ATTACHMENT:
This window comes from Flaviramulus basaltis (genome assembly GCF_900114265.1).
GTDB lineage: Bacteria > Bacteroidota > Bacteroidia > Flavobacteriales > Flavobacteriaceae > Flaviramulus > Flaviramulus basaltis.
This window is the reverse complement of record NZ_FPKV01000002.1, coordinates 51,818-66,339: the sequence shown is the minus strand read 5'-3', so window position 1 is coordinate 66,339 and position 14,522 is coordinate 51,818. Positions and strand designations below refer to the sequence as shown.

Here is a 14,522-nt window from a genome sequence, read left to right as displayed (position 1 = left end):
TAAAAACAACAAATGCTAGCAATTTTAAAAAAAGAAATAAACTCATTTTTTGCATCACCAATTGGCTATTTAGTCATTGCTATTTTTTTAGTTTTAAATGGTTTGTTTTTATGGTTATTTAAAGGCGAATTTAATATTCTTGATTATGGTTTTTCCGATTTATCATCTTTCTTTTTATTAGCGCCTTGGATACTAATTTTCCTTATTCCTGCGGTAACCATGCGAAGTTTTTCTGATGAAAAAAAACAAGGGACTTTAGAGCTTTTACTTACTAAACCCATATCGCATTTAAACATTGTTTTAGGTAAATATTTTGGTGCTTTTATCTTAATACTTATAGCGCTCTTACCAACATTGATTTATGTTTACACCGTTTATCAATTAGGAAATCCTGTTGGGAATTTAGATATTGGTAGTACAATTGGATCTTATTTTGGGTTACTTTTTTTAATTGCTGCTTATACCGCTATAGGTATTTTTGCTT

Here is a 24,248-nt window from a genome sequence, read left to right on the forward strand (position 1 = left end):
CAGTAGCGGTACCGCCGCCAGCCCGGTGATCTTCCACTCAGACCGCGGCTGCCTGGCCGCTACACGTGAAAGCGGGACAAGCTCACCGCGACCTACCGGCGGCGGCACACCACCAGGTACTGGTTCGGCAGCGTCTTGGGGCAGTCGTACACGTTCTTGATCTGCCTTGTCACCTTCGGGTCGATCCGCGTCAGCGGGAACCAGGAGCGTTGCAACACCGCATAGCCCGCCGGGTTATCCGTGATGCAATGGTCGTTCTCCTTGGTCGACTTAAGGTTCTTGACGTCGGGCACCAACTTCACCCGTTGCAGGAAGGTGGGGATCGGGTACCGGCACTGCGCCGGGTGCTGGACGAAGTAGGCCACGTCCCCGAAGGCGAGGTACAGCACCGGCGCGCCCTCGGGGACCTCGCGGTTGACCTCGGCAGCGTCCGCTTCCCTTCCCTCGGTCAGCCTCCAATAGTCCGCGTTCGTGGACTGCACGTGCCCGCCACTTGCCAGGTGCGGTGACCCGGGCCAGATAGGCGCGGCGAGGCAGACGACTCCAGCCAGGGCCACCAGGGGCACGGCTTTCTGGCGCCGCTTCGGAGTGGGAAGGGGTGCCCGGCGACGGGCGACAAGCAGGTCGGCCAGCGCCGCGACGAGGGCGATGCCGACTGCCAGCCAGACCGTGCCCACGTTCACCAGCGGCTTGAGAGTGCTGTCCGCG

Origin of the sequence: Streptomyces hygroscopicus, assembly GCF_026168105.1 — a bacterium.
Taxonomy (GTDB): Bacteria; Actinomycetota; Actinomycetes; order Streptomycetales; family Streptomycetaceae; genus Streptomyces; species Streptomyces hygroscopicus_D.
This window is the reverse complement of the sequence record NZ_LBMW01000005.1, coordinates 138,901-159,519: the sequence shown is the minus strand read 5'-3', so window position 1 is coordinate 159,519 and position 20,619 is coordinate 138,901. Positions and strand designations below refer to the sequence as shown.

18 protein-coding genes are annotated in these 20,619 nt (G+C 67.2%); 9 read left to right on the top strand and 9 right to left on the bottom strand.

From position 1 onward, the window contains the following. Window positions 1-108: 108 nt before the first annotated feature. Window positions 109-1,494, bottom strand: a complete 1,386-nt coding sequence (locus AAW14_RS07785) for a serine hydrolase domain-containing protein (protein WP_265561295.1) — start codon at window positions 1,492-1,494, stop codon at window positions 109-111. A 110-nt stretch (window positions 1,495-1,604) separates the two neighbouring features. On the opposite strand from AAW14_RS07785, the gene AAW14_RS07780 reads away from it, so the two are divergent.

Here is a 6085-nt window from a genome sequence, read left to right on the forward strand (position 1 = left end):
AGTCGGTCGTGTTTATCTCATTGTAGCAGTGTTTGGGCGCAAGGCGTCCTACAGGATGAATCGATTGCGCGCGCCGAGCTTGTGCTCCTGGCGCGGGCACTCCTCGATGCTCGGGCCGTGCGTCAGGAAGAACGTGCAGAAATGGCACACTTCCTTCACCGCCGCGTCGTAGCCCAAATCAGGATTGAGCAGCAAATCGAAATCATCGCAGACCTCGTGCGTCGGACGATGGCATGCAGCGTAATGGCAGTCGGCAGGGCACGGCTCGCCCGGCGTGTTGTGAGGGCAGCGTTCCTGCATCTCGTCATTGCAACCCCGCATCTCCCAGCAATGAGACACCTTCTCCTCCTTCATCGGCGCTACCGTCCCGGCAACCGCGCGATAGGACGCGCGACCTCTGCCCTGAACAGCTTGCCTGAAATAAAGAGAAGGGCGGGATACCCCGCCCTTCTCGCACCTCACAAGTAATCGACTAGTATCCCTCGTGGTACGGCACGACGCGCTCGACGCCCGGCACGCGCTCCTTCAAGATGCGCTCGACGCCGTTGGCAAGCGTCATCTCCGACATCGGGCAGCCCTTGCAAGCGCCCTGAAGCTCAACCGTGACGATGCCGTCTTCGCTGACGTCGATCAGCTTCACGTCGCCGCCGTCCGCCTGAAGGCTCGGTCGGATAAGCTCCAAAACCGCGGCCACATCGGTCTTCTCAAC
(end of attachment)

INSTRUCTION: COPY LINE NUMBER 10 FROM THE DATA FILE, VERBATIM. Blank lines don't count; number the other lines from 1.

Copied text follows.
This window is the reverse complement of the sequence record NZ_LBMW01000005.1, coordinates 138,901-159,519: the sequence shown is the minus strand read 5'-3', so window position 1 is coordinate 159,519 and position 20,619 is coordinate 138,901. Positions and strand designations below refer to the sequence as shown.